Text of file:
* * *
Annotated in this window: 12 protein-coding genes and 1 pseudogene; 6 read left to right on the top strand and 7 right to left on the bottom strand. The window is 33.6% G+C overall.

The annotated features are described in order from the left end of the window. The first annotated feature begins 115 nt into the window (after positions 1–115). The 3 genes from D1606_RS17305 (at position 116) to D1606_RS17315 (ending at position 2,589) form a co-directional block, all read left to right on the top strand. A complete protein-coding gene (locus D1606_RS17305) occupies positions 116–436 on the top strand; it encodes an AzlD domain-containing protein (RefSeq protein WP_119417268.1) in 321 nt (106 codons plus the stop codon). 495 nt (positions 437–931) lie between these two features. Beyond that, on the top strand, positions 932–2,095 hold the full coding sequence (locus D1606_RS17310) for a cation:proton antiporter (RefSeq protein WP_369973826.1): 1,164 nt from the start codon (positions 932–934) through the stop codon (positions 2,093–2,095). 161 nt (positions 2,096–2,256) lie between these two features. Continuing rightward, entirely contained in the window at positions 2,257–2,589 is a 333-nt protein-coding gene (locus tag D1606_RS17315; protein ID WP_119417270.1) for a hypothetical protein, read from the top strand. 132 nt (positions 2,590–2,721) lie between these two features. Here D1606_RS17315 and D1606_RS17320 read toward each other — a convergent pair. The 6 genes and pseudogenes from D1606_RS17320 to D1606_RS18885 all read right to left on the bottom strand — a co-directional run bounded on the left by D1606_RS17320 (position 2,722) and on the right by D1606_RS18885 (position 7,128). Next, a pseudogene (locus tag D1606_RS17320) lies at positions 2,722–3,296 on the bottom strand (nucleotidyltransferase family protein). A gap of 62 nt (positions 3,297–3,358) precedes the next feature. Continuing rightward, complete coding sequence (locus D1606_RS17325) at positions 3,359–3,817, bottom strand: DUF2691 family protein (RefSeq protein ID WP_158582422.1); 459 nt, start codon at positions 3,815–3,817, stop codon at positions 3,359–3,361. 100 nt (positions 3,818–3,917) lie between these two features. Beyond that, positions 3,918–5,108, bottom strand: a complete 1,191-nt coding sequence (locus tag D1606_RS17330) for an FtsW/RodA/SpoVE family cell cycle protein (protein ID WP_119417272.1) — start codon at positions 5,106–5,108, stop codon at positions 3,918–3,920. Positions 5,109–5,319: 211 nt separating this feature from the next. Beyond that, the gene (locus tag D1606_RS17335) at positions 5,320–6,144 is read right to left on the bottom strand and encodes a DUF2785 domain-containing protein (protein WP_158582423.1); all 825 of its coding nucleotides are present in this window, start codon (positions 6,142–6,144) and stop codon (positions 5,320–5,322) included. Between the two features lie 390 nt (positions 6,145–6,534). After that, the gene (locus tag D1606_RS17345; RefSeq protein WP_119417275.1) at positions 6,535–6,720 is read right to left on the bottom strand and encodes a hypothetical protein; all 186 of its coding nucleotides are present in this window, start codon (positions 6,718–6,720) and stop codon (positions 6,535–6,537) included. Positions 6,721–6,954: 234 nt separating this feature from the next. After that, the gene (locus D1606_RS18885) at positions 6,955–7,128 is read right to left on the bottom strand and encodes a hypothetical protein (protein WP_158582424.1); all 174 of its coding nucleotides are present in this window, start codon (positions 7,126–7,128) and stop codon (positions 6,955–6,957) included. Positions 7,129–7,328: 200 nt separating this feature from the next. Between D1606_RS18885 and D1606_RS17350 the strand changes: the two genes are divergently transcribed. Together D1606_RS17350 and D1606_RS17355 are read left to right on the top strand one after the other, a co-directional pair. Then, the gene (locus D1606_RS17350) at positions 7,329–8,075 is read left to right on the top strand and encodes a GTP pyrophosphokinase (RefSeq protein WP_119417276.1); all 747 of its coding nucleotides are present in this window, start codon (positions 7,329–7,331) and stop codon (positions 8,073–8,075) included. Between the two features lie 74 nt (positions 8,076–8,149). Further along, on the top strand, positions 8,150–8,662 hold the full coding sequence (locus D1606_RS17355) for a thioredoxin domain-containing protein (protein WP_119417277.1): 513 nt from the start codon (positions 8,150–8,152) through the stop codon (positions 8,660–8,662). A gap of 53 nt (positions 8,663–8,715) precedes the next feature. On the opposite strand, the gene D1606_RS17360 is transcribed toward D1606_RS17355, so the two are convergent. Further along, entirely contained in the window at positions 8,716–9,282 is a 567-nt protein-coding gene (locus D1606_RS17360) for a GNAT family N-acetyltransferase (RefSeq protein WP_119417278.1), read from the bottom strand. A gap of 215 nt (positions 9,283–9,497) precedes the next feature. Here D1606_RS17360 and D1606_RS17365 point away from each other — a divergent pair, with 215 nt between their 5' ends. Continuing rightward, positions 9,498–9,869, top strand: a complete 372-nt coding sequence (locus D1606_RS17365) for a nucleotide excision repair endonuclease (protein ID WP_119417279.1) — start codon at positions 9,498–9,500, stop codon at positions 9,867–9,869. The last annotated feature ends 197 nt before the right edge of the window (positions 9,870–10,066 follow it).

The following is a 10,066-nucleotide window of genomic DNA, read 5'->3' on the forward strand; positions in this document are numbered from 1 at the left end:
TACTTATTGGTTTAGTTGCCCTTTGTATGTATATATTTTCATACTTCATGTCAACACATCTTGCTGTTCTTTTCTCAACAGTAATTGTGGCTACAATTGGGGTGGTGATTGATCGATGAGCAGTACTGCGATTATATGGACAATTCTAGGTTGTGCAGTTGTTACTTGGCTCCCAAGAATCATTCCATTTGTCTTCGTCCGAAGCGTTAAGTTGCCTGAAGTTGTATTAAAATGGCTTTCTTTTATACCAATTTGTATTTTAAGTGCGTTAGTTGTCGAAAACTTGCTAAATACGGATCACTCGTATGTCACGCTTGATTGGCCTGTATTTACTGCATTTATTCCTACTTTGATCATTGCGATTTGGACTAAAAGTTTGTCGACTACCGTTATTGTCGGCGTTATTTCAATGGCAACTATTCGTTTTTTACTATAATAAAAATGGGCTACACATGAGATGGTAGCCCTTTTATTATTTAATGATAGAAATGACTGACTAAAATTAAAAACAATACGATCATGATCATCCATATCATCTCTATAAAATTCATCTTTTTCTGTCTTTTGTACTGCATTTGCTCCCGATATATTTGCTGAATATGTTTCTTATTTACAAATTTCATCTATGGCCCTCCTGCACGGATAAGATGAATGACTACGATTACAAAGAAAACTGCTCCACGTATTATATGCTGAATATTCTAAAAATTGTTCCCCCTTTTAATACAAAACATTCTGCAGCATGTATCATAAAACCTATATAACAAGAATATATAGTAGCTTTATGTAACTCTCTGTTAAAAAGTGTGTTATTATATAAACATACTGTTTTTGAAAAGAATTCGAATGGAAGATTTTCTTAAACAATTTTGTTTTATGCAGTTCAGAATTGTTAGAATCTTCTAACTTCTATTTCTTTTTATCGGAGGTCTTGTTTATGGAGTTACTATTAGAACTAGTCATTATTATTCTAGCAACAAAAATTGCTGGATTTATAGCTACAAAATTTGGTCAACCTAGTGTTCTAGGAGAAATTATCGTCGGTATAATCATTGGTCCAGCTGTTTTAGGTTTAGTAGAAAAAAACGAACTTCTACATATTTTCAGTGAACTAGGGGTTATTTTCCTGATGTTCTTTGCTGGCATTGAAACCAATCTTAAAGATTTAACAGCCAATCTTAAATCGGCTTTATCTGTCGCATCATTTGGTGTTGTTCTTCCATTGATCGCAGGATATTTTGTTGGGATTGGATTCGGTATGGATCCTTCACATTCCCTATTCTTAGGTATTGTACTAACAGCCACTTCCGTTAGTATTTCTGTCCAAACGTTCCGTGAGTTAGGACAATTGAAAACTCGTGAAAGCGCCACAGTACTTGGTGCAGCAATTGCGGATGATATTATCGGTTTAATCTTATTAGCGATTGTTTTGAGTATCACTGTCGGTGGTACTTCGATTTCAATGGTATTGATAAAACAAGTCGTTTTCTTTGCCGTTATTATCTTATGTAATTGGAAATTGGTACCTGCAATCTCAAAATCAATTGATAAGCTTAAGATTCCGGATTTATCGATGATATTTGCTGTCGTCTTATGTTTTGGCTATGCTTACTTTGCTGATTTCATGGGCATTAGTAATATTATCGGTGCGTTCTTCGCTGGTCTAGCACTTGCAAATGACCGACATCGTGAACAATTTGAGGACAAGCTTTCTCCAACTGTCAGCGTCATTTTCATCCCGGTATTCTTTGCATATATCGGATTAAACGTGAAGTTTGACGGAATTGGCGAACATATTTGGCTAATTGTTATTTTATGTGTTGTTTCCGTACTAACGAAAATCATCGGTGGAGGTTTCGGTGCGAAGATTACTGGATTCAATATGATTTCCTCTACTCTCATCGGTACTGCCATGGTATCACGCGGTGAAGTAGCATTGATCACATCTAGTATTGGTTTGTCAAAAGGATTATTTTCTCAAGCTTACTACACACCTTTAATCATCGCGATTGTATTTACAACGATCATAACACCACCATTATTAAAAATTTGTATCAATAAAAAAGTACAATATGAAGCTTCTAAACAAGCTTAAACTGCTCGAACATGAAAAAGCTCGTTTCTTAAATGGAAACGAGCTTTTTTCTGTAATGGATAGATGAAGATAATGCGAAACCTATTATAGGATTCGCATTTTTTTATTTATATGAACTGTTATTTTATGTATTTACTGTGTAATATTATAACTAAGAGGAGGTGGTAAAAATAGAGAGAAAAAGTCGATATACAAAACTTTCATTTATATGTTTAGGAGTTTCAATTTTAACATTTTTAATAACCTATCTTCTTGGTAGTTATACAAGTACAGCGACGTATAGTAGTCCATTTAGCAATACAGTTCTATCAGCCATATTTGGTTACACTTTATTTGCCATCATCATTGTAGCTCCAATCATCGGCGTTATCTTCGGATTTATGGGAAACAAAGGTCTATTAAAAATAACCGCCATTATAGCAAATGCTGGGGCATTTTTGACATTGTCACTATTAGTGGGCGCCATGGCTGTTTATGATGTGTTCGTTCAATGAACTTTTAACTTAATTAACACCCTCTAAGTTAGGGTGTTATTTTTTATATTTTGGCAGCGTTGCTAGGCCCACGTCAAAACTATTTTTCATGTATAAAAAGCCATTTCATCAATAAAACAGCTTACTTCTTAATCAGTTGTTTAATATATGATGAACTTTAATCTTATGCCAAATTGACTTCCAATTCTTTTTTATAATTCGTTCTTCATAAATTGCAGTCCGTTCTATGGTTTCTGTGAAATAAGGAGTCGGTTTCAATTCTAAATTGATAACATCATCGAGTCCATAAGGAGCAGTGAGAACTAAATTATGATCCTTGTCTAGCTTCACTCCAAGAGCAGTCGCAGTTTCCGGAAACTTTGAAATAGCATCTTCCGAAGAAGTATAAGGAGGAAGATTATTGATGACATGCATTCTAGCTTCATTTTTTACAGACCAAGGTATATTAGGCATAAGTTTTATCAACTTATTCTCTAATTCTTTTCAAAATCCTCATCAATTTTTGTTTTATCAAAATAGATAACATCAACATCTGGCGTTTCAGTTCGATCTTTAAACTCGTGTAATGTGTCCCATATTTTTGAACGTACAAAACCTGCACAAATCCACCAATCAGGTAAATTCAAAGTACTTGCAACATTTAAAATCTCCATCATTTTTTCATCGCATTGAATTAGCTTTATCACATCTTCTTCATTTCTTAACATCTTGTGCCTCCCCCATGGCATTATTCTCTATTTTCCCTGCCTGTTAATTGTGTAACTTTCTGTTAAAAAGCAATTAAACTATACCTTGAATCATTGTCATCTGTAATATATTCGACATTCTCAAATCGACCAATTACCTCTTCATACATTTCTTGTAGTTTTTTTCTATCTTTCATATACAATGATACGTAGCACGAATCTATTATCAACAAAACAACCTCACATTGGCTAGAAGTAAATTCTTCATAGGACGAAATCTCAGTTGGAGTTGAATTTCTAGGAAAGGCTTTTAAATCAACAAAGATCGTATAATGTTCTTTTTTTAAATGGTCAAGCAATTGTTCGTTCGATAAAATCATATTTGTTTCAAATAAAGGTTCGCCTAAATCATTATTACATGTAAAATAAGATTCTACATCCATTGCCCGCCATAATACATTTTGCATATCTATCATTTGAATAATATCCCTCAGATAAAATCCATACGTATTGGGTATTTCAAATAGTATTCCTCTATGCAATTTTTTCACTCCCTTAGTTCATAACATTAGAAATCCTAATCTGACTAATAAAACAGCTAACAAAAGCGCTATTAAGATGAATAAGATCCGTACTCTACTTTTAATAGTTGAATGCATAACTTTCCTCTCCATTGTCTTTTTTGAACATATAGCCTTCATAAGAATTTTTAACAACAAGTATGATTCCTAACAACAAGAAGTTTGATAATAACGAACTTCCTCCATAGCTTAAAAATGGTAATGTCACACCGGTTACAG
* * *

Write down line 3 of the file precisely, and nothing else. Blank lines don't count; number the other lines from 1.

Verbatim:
The following is a 10,066-nucleotide window of genomic DNA, read 5'->3' on the forward strand; positions in this document are numbered from 1 at the left end: